Continuing the discussion from STAMFORD, CT. | Stamford Core Redevelopment:
Elizabeth Kim, Staff Writer
Published 11:31 pm, Sunday, November 27, 2011
Photo: Contributed Photo
STAMFORD – As construction on Harbor Point forges ahead, developer Building and Land Technology is seeking to proceed with plans to build a hotel and condominium complex as part its 80-acre mixed-use redevelopment in the South End.
The project – located at the tip of Washington Boulevard and overlooking Stamford Harbor – is intended to be part of an office, retail and residential hub known as “Harbor Square.”
No operator has signed on to run the hotel, but in a letter this month to the city’s land-use bureau, BLT said it had reviewed the hotel layout with “an operator of boutique hotels.”
The full-service hotel is slated to have between 130 and 140 rooms as well as 60 condominium units.
“There’s a lot of interest,” said John Freeman, an attorney and spokesman for the project. “We have confidence that we will find an operator.”
The building for the hotel was originally approved to be comprised of 13 stories with 257,805 square feet of space. BLT is now proposing to revise the design into a structure with two slender 22-story towers.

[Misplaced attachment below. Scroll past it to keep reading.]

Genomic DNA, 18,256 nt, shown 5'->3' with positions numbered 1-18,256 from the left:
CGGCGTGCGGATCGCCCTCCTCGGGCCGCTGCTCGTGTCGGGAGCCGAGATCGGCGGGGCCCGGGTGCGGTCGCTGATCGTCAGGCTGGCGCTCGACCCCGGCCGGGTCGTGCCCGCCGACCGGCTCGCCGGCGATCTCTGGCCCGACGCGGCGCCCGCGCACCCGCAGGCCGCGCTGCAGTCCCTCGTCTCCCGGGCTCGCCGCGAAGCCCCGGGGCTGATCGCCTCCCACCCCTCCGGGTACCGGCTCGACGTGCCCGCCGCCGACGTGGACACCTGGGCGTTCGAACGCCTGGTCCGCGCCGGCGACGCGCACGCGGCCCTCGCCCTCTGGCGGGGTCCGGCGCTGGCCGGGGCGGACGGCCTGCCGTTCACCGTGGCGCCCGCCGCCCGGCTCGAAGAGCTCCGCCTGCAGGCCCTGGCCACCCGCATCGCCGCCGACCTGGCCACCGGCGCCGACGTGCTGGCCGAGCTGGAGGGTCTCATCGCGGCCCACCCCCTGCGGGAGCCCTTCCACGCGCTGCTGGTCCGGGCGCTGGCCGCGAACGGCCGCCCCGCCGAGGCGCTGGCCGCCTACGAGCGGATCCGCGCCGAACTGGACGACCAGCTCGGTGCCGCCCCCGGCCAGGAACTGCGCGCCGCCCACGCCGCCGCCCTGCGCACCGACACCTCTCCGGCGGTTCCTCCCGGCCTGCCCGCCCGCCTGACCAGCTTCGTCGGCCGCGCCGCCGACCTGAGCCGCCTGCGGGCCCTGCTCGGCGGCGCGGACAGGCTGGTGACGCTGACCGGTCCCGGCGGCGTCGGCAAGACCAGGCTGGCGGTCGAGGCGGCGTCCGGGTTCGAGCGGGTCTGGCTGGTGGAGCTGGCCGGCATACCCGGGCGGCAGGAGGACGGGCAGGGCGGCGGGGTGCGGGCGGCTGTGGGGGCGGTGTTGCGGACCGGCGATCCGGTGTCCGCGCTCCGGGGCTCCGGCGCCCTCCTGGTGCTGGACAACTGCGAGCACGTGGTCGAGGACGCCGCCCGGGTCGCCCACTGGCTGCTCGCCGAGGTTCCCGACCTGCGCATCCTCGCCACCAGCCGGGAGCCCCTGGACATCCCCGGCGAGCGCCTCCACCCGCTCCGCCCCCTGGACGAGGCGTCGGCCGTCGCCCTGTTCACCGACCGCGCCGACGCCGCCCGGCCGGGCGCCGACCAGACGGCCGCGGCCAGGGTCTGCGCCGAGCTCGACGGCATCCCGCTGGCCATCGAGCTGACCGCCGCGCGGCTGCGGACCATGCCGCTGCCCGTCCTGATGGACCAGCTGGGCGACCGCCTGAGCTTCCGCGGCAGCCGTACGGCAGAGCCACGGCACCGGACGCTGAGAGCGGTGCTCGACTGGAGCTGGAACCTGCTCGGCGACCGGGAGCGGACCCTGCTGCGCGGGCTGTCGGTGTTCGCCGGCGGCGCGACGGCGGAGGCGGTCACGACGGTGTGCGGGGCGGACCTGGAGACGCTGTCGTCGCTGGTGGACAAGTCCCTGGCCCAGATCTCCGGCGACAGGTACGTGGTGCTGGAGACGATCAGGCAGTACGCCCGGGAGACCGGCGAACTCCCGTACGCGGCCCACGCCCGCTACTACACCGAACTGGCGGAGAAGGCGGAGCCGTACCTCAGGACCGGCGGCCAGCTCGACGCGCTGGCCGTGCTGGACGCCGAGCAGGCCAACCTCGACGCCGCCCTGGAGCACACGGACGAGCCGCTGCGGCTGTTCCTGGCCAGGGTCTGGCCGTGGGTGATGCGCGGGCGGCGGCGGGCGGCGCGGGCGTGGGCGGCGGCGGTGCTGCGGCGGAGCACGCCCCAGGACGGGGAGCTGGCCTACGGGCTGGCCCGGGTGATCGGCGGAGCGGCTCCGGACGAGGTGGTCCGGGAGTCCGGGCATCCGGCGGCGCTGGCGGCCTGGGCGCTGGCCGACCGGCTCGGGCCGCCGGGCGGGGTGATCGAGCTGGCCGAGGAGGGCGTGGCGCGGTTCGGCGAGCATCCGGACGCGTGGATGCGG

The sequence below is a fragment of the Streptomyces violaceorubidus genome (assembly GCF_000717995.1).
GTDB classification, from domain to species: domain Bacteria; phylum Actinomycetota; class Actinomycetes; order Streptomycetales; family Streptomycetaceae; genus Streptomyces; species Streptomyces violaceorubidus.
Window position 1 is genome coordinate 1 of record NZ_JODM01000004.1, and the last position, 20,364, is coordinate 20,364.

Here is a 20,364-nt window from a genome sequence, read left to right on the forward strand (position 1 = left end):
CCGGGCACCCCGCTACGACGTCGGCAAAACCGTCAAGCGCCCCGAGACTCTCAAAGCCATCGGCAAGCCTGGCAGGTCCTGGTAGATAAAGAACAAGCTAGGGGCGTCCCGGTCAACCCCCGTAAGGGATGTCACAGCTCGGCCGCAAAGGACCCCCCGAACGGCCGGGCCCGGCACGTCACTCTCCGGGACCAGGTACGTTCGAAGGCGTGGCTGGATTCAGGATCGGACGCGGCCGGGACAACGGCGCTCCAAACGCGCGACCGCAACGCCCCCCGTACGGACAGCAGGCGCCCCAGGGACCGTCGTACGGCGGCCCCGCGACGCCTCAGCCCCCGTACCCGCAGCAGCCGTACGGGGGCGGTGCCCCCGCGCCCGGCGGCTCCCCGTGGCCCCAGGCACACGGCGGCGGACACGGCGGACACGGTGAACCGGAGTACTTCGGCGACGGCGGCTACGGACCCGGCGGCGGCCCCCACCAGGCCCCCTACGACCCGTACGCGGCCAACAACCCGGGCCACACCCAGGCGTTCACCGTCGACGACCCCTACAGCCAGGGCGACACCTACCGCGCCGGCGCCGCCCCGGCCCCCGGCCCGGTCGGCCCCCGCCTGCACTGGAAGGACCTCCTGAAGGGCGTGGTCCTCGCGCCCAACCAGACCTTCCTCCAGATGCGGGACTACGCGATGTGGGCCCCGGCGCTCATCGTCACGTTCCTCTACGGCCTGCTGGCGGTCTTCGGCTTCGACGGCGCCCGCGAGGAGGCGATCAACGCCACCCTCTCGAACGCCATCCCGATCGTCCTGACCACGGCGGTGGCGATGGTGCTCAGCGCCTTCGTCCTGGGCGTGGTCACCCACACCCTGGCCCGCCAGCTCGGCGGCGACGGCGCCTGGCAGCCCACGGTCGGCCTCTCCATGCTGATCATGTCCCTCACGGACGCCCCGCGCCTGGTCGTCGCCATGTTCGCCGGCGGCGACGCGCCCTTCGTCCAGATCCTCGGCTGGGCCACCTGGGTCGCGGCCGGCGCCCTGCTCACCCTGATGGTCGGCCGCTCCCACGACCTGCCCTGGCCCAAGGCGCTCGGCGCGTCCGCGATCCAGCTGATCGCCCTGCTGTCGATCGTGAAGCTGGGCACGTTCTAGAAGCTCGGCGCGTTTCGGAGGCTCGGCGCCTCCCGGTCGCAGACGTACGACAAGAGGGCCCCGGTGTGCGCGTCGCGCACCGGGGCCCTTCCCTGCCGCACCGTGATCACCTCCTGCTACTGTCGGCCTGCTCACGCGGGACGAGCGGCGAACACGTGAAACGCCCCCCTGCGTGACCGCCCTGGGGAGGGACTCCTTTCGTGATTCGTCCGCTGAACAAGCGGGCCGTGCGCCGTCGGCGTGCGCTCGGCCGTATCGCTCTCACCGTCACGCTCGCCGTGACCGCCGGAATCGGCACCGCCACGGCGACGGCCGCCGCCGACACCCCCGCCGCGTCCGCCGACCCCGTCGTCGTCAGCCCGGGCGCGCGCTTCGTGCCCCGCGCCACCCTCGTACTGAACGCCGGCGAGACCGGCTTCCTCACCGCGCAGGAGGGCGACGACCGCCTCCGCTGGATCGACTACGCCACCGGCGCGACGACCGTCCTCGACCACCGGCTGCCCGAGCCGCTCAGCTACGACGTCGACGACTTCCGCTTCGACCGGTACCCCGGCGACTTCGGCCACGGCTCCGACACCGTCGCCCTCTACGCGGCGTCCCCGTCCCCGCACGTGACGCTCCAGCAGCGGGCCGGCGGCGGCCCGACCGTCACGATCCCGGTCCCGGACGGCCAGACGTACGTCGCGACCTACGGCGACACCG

The reason for the architectural change, Freeman said, was to open up the building to allow for views of the Long Island Sound as well as to allow more sunlight into an area designated as a public plaza for the site.
“We think it will be a signature building for Harbor Point,” he added.
The new plans must be approved by the city’s Zoning Board. BLT is aiming to obtain a building permit by early next year to erect the hotel, with an eye toward a summer of 2013 opening.
Harbor Square already includes two completed office buildings with more than 400,000 square feet of space. Its tenants include consulting firm McKinsey & Co. and merchant energy company, Louis Dreyfus Highbridge Energy.
A restaurant with an outdoor eating deck is slated to be completed by the end of the year.
No tenant for that space has yet been signed.